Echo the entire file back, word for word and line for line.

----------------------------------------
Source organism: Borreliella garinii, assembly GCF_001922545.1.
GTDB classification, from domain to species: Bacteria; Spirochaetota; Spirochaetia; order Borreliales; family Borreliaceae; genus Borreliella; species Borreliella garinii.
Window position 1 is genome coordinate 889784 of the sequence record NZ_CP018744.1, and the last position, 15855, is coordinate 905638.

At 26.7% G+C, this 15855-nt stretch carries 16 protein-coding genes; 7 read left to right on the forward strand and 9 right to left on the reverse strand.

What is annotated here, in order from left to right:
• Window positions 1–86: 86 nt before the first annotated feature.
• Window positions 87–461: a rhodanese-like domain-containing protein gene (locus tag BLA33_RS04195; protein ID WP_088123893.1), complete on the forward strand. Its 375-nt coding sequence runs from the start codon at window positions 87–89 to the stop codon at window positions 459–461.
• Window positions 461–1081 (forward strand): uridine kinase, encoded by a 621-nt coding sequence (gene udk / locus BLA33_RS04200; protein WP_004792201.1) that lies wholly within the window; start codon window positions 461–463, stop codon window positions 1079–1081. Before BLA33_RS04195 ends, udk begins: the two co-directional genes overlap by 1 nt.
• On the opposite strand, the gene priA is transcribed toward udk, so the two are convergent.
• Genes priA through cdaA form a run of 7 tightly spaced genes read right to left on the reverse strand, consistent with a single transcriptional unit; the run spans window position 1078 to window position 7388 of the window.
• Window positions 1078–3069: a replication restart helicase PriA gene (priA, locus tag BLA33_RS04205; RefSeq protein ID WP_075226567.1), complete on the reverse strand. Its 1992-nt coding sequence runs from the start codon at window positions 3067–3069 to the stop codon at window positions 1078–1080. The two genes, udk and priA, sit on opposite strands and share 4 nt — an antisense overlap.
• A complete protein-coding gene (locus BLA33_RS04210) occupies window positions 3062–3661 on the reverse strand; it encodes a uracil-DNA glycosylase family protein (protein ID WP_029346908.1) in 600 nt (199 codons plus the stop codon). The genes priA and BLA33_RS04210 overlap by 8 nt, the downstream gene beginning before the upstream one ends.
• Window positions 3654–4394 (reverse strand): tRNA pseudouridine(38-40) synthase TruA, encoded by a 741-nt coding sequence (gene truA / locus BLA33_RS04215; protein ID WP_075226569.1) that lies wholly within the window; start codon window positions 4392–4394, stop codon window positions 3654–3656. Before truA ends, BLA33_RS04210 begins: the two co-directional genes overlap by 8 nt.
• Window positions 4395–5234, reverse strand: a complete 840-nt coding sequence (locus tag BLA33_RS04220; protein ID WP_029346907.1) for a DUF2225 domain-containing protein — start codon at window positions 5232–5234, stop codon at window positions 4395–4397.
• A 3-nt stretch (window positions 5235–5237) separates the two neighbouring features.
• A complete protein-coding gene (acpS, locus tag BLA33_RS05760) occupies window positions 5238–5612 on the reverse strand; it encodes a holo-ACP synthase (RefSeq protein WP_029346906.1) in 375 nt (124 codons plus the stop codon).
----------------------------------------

Source organism: Borreliella garinii, assembly GCF_001922545.1.
GTDB classification, from domain to species: Bacteria; Spirochaetota; Spirochaetia; order Borreliales; family Borreliaceae; genus Borreliella; species Borreliella garinii.
Window position 1 is genome coordinate 889784 of the sequence record NZ_CP018744.1, and the last position, 15855, is coordinate 905638.

At 26.7% G+C, this 15855-nt stretch carries 16 protein-coding genes; 7 read left to right on the forward strand and 9 right to left on the reverse strand.

What is annotated here, in order from left to right:
• Window positions 1–86: 86 nt before the first annotated feature.
• Window positions 87–461: a rhodanese-like domain-containing protein gene (locus tag BLA33_RS04195; protein ID WP_088123893.1), complete on the forward strand. Its 375-nt coding sequence runs from the start codon at window positions 87–89 to the stop codon at window positions 459–461.
• Window positions 461–1081 (forward strand): uridine kinase, encoded by a 621-nt coding sequence (gene udk / locus BLA33_RS04200; protein WP_004792201.1) that lies wholly within the window; start codon window positions 461–463, stop codon window positions 1079–1081. Before BLA33_RS04195 ends, udk begins: the two co-directional genes overlap by 1 nt.
• On the opposite strand, the gene priA is transcribed toward udk, so the two are convergent.
• Genes priA through cdaA form a run of 7 tightly spaced genes read right to left on the reverse strand, consistent with a single transcriptional unit; the run spans window position 1078 to window position 7388 of the window.
• Window positions 1078–3069: a replication restart helicase PriA gene (priA, locus tag BLA33_RS04205; RefSeq protein ID WP_075226567.1), complete on the reverse strand. Its 1992-nt coding sequence runs from the start codon at window positions 3067–3069 to the stop codon at window positions 1078–1080. The two genes, udk and priA, sit on opposite strands and share 4 nt — an antisense overlap.
• A complete protein-coding gene (locus BLA33_RS04210) occupies window positions 3062–3661 on the reverse strand; it encodes a uracil-DNA glycosylase family protein (protein ID WP_029346908.1) in 600 nt (199 codons plus the stop codon). The genes priA and BLA33_RS04210 overlap by 8 nt, the downstream gene beginning before the upstream one ends.
• Window positions 3654–4394 (reverse strand): tRNA pseudouridine(38-40) synthase TruA, encoded by a 741-nt coding sequence (gene truA / locus BLA33_RS04215; protein ID WP_075226569.1) that lies wholly within the window; start codon window positions 4392–4394, stop codon window positions 3654–3656. Before truA ends, BLA33_RS04210 begins: the two co-directional genes overlap by 8 nt.
• Window positions 4395–5234, reverse strand: a complete 840-nt coding sequence (locus tag BLA33_RS04220; protein ID WP_029346907.1) for a DUF2225 domain-containing protein — start codon at window positions 5232–5234, stop codon at window positions 4395–4397.
• A 3-nt stretch (window positions 5235–5237) separates the two neighbouring features.
• A complete protein-coding gene (acpS, locus tag BLA33_RS05760) occupies window positions 5238–5612 on the reverse strand; it encodes a holo-ACP synthase (RefSeq protein WP_029346906.1) in 375 nt (124 codons plus the stop codon).